Our Turn: What Edelblut doesn’t understand about remote learning

Published: 5/21/2020 6:00:33 AM

The day after Mother’s Day, Commissioner Frank Edelblut penned an op-ed asserting – once again – that our public education system needs an overhaul (Monitor Opinion, May 11). He introduced a “redesign and reopen” task force to take up the charge: “We need to learn what this period of remote instruction has to teach us.”

Make no mistake that the “opportunities” he sees – a primarily online work environment for students, “flexible” schedules for students or other top-down initiatives that will displace local control with state mandates – are a thinly veiled attempt to advance an agenda that will put mothers at an even greater disadvantage in the workplace, and at home, than we are now.

During this stay-at-home order, 28% of full-time working women say they are working less since shifting to working from home, compared to 19% of full-time working men. The commissioner wants more students to learn from home, which could lead to more women leaving the workforce.

Remote learning is a necessary stopgap during a public health crisis, not meant to change the school model as we know it. We should be using this time to recognize how this is impacting families, particularly women who, we know, are bearing the brunt of this, and evaluate how we can better support working parents when this is all over.

We should also be using this time to contemplate how to better support the social and emotional needs of all students. Part of the beauty of being in a classroom with other children is that children learn resiliency skills and how to be kind members of their communities. This is almost impossible in a remote-learning setting but is an incredibly important part of any public school education.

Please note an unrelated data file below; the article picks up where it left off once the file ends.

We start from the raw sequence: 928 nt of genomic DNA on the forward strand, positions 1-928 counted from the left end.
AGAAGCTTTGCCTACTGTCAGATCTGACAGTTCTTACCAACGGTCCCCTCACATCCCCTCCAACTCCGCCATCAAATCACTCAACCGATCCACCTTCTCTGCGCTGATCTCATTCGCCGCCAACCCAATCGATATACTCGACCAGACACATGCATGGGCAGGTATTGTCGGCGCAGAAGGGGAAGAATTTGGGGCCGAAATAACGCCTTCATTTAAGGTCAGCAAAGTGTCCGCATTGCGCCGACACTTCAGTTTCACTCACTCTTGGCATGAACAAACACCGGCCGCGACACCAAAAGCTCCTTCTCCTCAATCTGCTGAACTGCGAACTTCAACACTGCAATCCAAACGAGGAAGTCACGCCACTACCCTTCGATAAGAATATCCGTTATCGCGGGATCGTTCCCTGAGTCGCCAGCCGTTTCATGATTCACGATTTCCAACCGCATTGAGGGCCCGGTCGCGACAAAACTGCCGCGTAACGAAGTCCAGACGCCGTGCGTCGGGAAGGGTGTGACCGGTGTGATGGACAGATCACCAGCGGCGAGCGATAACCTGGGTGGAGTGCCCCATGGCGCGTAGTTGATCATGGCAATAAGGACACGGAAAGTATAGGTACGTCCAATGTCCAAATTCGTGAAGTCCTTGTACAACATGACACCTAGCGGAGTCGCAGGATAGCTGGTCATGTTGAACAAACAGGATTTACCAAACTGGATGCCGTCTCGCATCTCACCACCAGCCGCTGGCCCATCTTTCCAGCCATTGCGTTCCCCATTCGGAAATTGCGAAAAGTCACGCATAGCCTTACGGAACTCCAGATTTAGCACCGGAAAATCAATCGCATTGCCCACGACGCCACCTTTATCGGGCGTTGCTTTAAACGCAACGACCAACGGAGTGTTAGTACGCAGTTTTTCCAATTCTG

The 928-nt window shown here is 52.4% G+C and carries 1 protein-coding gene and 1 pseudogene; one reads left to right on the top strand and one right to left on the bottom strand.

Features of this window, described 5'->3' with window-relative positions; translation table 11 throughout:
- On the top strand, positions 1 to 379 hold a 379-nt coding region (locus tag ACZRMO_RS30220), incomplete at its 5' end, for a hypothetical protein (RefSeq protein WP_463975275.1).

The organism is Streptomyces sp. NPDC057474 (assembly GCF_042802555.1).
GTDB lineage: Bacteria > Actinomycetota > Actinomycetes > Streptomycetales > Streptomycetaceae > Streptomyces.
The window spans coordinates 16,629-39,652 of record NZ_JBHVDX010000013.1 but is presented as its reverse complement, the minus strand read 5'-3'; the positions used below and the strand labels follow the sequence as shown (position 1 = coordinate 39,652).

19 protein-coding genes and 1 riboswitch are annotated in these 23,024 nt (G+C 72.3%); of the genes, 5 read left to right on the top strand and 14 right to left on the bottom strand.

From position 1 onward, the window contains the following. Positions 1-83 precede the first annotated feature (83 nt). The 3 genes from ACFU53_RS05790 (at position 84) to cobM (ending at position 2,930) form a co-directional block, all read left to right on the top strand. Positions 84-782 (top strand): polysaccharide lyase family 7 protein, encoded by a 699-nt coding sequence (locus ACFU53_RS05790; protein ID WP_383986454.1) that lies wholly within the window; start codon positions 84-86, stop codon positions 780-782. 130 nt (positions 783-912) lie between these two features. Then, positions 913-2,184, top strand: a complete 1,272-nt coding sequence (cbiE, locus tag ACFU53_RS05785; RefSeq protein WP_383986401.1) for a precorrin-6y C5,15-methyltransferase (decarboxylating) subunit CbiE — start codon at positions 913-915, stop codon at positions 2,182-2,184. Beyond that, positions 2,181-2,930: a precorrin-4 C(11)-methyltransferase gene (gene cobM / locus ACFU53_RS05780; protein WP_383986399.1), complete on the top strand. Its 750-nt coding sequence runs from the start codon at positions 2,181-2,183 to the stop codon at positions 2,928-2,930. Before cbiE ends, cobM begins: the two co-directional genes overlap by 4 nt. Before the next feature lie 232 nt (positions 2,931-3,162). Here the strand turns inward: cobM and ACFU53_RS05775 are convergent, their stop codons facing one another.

Teachers – also primarily women – are to be celebrated and applauded at this time. Instead, the Department of Education’s task force announcement states, “It would be very easy to imagine that the pre-COVID-19 instructional model functioned without any downside, while we know this to not always be the case.” This type of comment could be lost in a 52-page document, yet it is not the only time he has diminished the work of teachers. When he began to announce his Learn Everywhere pet project, he included on the fact sheet: “The assumption that a credentialed educator always results in a better educational outcome is not born out by the underlying data.” Guess what, Commissioner. Our state is filled with non-credentialed “educators” right now doing our best from home – so it turns out the data is pretty compelling.

Many teachers have children of their own, meaning they’re simultaneously teaching their own classes, meeting with students and families, planning and retrofitting their curriculum to adjust to a remote model – all while helping their own children with their class work. A commissioner of education who is using this global pandemic as an opportunity to further his anti-public-school agenda – and diminish the hard work teachers are doing every day – is condemnable and, frankly, appalling.

We stand with teachers, we stand with families, we stand with women, and we stand with students who are doing the best they can during a global pandemic. We will not let Commissioner Edelblut change the education system to further disadvantage mothers and women. Not on our watch.

(Jenn Alford-Teaster, a scientist, geographer and mom, is a candidate for New Hampshire Senate in District 8. Becky Whitley, a lawyer and mom, is a candidate for New Hampshire Senate in District 15.)

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